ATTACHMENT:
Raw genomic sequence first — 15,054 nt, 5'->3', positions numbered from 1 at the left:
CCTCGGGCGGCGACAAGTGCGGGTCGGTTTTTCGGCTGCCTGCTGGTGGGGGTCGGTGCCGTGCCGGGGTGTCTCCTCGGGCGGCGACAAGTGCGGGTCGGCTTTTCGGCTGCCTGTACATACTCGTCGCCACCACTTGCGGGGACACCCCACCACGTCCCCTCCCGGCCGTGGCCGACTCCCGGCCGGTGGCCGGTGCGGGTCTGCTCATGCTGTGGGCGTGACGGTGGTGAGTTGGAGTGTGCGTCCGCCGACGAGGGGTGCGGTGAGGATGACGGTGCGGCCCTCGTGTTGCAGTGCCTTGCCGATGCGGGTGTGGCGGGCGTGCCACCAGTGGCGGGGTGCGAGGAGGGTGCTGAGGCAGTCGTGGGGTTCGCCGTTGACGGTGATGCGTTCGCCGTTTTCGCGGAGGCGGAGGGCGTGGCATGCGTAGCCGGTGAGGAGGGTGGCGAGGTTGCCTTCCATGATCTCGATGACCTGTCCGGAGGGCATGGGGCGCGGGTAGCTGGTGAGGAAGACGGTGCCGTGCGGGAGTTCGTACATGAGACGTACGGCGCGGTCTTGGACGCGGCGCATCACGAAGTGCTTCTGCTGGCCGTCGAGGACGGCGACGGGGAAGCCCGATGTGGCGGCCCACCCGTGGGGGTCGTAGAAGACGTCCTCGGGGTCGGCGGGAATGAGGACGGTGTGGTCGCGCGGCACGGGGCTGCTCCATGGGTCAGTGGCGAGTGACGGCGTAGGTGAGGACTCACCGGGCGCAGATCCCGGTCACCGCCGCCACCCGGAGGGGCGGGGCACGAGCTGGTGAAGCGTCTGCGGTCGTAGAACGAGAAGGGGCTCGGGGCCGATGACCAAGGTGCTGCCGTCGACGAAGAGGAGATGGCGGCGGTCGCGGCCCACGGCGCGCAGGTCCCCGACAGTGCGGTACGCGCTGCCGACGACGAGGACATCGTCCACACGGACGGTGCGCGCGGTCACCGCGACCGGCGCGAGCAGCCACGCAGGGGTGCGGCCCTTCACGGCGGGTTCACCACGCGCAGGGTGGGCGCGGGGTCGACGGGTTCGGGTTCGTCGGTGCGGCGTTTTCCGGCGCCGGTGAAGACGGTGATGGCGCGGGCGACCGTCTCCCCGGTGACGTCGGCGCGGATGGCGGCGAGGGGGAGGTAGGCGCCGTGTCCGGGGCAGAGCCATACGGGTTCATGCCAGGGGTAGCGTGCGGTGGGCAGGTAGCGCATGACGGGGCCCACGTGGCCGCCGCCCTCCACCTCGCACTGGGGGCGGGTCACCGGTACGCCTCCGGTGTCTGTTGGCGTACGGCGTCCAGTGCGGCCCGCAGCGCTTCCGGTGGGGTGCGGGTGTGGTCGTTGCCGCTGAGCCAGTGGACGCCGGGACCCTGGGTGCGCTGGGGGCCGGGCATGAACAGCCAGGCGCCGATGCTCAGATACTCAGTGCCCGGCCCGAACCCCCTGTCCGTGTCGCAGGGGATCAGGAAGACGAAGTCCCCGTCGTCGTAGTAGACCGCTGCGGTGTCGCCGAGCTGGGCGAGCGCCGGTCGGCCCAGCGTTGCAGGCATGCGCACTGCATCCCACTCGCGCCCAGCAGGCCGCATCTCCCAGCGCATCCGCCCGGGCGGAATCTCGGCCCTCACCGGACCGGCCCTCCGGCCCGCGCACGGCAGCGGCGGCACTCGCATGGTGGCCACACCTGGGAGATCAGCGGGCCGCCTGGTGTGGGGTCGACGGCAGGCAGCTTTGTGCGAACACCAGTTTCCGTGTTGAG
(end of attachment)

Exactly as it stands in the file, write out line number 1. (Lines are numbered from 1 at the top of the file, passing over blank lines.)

Raw genomic sequence first — 15,054 nt, 5'->3', positions numbered from 1 at the left: